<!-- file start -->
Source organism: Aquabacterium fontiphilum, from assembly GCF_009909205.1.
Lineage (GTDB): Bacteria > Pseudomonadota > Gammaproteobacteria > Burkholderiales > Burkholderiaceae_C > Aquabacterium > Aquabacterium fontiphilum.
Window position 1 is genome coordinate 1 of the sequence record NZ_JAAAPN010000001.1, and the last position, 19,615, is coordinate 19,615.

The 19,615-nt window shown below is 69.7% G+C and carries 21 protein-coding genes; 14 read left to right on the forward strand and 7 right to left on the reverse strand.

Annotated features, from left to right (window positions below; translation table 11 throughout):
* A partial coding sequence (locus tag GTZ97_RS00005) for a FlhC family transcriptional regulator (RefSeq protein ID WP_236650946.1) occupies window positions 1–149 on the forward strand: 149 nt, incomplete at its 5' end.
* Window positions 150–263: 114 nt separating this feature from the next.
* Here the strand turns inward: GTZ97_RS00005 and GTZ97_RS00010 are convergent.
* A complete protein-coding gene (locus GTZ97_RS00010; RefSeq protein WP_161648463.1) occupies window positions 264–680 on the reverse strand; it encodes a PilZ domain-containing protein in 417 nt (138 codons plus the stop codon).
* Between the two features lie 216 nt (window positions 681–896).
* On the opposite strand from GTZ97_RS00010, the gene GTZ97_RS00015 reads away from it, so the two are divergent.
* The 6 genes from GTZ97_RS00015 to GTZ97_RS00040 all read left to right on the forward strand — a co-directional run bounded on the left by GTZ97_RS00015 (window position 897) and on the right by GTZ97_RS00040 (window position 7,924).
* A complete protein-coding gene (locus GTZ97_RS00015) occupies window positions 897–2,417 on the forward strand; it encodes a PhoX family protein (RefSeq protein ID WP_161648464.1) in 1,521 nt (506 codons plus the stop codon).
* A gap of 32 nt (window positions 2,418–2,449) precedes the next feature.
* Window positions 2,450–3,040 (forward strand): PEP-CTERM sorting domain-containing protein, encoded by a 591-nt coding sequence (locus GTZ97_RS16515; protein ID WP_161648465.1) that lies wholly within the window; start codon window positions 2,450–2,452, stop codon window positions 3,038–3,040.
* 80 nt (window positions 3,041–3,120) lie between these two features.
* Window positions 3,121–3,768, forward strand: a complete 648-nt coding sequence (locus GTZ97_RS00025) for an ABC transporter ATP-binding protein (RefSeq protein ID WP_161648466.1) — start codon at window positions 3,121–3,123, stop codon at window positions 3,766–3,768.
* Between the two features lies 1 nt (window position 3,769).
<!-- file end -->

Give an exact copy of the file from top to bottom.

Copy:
Source organism: Aquabacterium fontiphilum, from assembly GCF_009909205.1.
Lineage (GTDB): Bacteria > Pseudomonadota > Gammaproteobacteria > Burkholderiales > Burkholderiaceae_C > Aquabacterium > Aquabacterium fontiphilum.
Window position 1 is genome coordinate 1 of the sequence record NZ_JAAAPN010000001.1, and the last position, 19,615, is coordinate 19,615.

The 19,615-nt window shown below is 69.7% G+C and carries 21 protein-coding genes; 14 read left to right on the forward strand and 7 right to left on the reverse strand.

Annotated features, from left to right (window positions below; translation table 11 throughout):
* A partial coding sequence (locus tag GTZ97_RS00005) for a FlhC family transcriptional regulator (RefSeq protein ID WP_236650946.1) occupies window positions 1–149 on the forward strand: 149 nt, incomplete at its 5' end.
* Window positions 150–263: 114 nt separating this feature from the next.
* Here the strand turns inward: GTZ97_RS00005 and GTZ97_RS00010 are convergent.
* A complete protein-coding gene (locus GTZ97_RS00010; RefSeq protein WP_161648463.1) occupies window positions 264–680 on the reverse strand; it encodes a PilZ domain-containing protein in 417 nt (138 codons plus the stop codon).
* Between the two features lie 216 nt (window positions 681–896).
* On the opposite strand from GTZ97_RS00010, the gene GTZ97_RS00015 reads away from it, so the two are divergent.
* The 6 genes from GTZ97_RS00015 to GTZ97_RS00040 all read left to right on the forward strand — a co-directional run bounded on the left by GTZ97_RS00015 (window position 897) and on the right by GTZ97_RS00040 (window position 7,924).
* A complete protein-coding gene (locus GTZ97_RS00015) occupies window positions 897–2,417 on the forward strand; it encodes a PhoX family protein (RefSeq protein ID WP_161648464.1) in 1,521 nt (506 codons plus the stop codon).
* A gap of 32 nt (window positions 2,418–2,449) precedes the next feature.
* Window positions 2,450–3,040 (forward strand): PEP-CTERM sorting domain-containing protein, encoded by a 591-nt coding sequence (locus GTZ97_RS16515; protein ID WP_161648465.1) that lies wholly within the window; start codon window positions 2,450–2,452, stop codon window positions 3,038–3,040.
* 80 nt (window positions 3,041–3,120) lie between these two features.
* Window positions 3,121–3,768, forward strand: a complete 648-nt coding sequence (locus GTZ97_RS00025) for an ABC transporter ATP-binding protein (RefSeq protein ID WP_161648466.1) — start codon at window positions 3,121–3,123, stop codon at window positions 3,766–3,768.
* Between the two features lies 1 nt (window position 3,769).